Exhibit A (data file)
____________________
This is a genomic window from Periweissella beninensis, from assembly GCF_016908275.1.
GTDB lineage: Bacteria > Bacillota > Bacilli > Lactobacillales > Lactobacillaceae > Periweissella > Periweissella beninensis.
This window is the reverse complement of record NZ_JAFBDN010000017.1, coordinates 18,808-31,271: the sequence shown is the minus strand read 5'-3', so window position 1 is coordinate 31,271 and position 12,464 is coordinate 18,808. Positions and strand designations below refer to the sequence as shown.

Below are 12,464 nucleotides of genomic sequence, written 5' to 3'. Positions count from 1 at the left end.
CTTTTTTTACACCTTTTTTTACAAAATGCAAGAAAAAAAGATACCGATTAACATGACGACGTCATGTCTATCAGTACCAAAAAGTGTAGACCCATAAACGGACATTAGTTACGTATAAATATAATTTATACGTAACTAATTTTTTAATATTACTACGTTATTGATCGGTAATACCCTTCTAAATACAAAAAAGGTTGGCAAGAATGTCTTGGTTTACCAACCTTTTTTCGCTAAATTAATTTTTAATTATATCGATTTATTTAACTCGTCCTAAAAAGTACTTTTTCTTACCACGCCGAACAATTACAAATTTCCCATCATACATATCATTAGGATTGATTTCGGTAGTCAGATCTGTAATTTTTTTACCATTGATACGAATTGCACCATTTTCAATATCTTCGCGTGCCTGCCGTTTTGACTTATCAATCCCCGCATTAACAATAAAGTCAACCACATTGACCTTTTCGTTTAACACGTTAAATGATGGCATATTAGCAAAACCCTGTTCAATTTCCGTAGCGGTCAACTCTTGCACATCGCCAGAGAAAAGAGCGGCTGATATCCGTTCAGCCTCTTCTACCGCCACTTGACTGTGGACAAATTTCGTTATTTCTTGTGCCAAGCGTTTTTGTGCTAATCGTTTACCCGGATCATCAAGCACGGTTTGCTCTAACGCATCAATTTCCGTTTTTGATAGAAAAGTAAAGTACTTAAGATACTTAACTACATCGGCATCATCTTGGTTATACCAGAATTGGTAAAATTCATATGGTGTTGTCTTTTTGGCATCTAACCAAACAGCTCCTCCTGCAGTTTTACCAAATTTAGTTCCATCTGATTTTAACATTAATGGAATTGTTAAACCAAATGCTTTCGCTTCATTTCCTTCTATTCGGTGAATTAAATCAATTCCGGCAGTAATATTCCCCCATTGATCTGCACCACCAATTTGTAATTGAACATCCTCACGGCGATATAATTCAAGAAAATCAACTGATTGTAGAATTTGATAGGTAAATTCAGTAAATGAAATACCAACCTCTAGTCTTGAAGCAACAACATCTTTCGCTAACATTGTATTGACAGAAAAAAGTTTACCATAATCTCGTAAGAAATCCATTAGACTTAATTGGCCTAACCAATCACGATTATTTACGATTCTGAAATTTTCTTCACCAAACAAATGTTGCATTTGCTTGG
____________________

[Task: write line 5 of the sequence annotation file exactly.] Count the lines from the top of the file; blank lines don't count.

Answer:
CTTTTTTTACACCTTTTTTTACAAAATGCAAGAAAAAAAGATACCGATTAACATGACGACGTCATGTCTATCAGTACCAAAAAGTGTAGACCCATAAACGGACATTAGTTACGTATAAATATAATTTATACGTAACTAATTTTTTAATATTACTACGTTATTGATCGGTAATACCCTTCTAAATACAAAAAAGGTTGGCAAGAATGTCTTGGTTTACCAACCTTTTTTCGCTAAATTAATTTTTAATTATATCGATTTATTTAACTCGTCCTAAAAAGTACTTTTTCTTACCACGCCGAACAATTACAAATTTCCCATCATACATATCATTAGGATTGATTTCGGTAGTCAGATCTGTAATTTTTTTACCATTGATACGAATTGCACCATTTTCAATATCTTCGCGTGCCTGCCGTTTTGACTTATCAATCCCCGCATTAACAATAAAGTCAACCACATTGACCTTTTCGTTTAACACGTTAAATGATGGCATATTAGCAAAACCCTGTTCAATTTCCGTAGCGGTCAACTCTTGCACATCGCCAGAGAAAAGAGCGGCTGATATCCGTTCAGCCTCTTCTACCGCCACTTGACTGTGGACAAATTTCGTTATTTCTTGTGCCAAGCGTTTTTGTGCTAATCGTTTACCCGGATCATCAAGCACGGTTTGCTCTAACGCATCAATTTCCGTTTTTGATAGAAAAGTAAAGTACTTAAGATACTTAACTACATCGGCATCATCTTGGTTATACCAGAATTGGTAAAATTCATATGGTGTTGTCTTTTTGGCATCTAACCAAACAGCTCCTCCTGCAGTTTTACCAAATTTAGTTCCATCTGATTTTAACATTAATGGAATTGTTAAACCAAATGCTTTCGCTTCATTTCCTTCTATTCGGTGAATTAAATCAATTCCGGCAGTAATATTCCCCCATTGATCTGCACCACCAATTTGTAATTGAACATCCTCACGGCGATATAATTCAAGAAAATCAACTGATTGTAGAATTTGATAGGTAAATTCAGTAAATGAAATACCAACCTCTAGTCTTGAAGCAACAACATCTTTCGCTAACATTGTATTGACAGAAAAAAGTTTACCATAATCTCGTAAGAAATCCATTAGACTTAATTGGCCTAACCAATCACGATTATTTACGATTCTGAAATTTTCTTCACCAAACAAATGTTGCATTTGCTTGG